The committee meets at City Hall, 795 Massachusetts Ave., Central Square. Televised and watchable by Zoom video conferencing.

Cookies from the Crumbl shop in Saugus. (Photo: Alyssa P. via Yelp)

Crumbl cookie shop for Central

Planning Board, 6:30 p.m. Tuesday. The Crumbl cookie chain, which started in Logan, Utah, in 2017 and now has more than 600 bakeries in 47 states (including nine in Massachusetts, the closest being in Medford) wants permission to operate its “formula” bakery model at 425 Massachusetts Ave., at the Lafayette Square end of Central Square in the Market Central complex. The area’s a dessert-lover’s paradise, with Crumbl likely to join the Praliné French patisserie and Toscanini’s ice cream parlor and New City Microcreamery. Watchable by Zoom video conferencing.


Tree canopy update

Health & Environment Committee, 12:30 to 2:30 p.m. Wednesday. This committee run by city councillor Patty Nolan gets an update on the Urban Forest Master Plan and discusses how to improve tree health and the city’s tree canopy. The committee meets at City Hall, 795 Massachusetts Ave., Central Square. Televised and watchable by Zoom video conferencing. (Update on Feb. 28, 2023: This meeting has been canceled.)

City-line voter challenge

Election Commission, 5:30 p.m. Wednesday. Commissioners return to the Feb. 15 case of whether Sam Seidel, who lives on Harris Street in a home on the city line, should be considered a resident of Cambridge or Somerville – a case that could affect people in similar situations. The commission meets at 51 Inman St., Mid-Cambridge.

Teen health survey results

School Committee School Climate Subcommittee, 6 to 7:30 p.m. Wednesday. This hearing discusses the most recent Teen and Middle Grades Health Survey and related school climate surveys. Watchable by Zoom video conferencing.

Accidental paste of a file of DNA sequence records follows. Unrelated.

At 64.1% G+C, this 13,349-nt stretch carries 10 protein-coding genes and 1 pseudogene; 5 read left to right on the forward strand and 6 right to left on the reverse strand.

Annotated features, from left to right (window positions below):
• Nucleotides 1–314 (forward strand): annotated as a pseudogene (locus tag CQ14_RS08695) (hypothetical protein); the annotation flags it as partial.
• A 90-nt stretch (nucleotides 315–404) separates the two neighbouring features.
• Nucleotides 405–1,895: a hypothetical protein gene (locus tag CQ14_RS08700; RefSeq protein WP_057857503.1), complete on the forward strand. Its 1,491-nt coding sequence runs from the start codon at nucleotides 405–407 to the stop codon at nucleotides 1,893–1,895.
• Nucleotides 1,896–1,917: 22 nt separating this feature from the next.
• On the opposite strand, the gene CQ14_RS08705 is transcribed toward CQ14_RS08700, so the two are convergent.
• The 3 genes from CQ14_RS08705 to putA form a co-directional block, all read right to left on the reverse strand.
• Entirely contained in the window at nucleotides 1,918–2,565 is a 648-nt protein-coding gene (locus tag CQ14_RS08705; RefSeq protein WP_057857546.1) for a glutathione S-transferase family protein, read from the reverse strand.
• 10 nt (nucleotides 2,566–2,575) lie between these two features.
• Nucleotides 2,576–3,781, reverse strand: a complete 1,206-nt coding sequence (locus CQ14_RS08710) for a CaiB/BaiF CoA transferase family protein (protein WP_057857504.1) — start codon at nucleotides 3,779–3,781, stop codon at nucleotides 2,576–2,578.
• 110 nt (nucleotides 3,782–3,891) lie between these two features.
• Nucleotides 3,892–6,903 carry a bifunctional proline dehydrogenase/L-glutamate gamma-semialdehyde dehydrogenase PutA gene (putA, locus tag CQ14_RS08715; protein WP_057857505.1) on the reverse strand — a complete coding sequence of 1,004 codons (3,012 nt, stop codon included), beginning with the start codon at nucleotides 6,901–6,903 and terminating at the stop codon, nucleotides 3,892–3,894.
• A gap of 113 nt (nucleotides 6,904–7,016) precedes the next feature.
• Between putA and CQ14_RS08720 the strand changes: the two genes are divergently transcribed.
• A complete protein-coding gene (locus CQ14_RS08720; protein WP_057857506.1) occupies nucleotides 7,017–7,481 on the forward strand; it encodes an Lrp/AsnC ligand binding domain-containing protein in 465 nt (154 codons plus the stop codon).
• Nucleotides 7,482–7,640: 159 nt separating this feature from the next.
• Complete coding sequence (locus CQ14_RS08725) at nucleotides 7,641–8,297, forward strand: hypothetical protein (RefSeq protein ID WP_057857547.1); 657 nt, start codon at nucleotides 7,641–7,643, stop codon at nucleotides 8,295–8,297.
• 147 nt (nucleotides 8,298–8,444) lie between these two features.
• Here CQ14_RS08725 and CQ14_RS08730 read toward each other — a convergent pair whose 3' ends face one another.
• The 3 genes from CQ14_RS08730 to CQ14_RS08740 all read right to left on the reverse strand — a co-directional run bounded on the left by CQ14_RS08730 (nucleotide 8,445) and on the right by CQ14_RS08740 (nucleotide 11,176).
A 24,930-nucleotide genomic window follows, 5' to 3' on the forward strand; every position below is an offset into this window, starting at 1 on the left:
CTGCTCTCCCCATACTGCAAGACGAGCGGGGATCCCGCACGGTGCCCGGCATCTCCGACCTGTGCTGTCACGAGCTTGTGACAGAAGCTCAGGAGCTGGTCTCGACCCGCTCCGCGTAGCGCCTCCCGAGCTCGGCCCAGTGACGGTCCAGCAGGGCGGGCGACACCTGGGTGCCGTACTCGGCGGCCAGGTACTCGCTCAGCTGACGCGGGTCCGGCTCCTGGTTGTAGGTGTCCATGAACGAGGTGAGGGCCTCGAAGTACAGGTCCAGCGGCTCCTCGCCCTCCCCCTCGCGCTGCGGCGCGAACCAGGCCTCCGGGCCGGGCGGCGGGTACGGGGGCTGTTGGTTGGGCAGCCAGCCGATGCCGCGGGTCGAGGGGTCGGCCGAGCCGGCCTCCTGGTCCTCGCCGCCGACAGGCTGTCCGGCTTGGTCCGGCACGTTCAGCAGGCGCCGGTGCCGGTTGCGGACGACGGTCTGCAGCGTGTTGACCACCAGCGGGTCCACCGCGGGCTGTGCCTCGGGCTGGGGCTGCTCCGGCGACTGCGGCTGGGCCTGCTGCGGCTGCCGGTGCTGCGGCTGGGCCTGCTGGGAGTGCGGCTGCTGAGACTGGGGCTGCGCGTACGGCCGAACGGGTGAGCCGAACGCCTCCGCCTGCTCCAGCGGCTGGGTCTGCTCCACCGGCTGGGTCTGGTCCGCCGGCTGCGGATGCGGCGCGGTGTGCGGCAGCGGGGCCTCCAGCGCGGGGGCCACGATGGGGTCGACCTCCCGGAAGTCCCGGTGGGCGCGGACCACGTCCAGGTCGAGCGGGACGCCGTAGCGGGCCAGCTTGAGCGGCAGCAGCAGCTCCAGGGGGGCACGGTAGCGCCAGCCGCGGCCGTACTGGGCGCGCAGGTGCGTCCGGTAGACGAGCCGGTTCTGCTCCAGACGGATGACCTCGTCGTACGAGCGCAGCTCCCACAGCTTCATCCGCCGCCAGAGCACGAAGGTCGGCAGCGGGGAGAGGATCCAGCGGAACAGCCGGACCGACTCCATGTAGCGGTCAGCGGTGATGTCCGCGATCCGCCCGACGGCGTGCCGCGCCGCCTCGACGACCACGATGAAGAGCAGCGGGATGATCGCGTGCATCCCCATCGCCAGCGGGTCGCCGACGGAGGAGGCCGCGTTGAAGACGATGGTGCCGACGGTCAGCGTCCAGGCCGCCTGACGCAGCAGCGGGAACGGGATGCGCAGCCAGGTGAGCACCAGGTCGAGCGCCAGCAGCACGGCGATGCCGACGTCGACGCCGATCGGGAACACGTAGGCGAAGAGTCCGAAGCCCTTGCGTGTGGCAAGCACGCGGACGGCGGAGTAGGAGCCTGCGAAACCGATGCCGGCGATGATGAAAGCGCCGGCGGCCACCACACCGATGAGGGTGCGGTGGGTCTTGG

Section 8 voucher changes

Human Rights Commission, 6 to 8 p.m. Thursday. Members look at Section 8 voucher program changes and talk about housing discrimination and an attorney-investigator overview of vouchers and payment of rents that go over voucher amounts. Watchable by Zoom video conferencing.

More plans in Porter Square

Historical Commission, 6 p.m. Thursday. The clock may be ticking on Mind’s Eye Yarns at 22 White St., Porter Square, where an 1872 home may be demolished to make way for a four-story and four-home condominium building – just part of a comprehensive remaking of White Street bordering the Porter Square Shopping Center and crossing into Somerville: Over the city line a developer wants to change the zoning of 14 White Street Place to raze three “dilapidated structures” for a transit-oriented project “consistent with the neighborhood character”; and plans for a four-story lab and office building proposal at 32-44 White St. go on too. Back in East Cambridge, there’s a plan to take down the little offices at 231 Third St. (built in 1916) and single-family home at 235 Third St. (built in 1886) to put up a five-story building of 19 homes.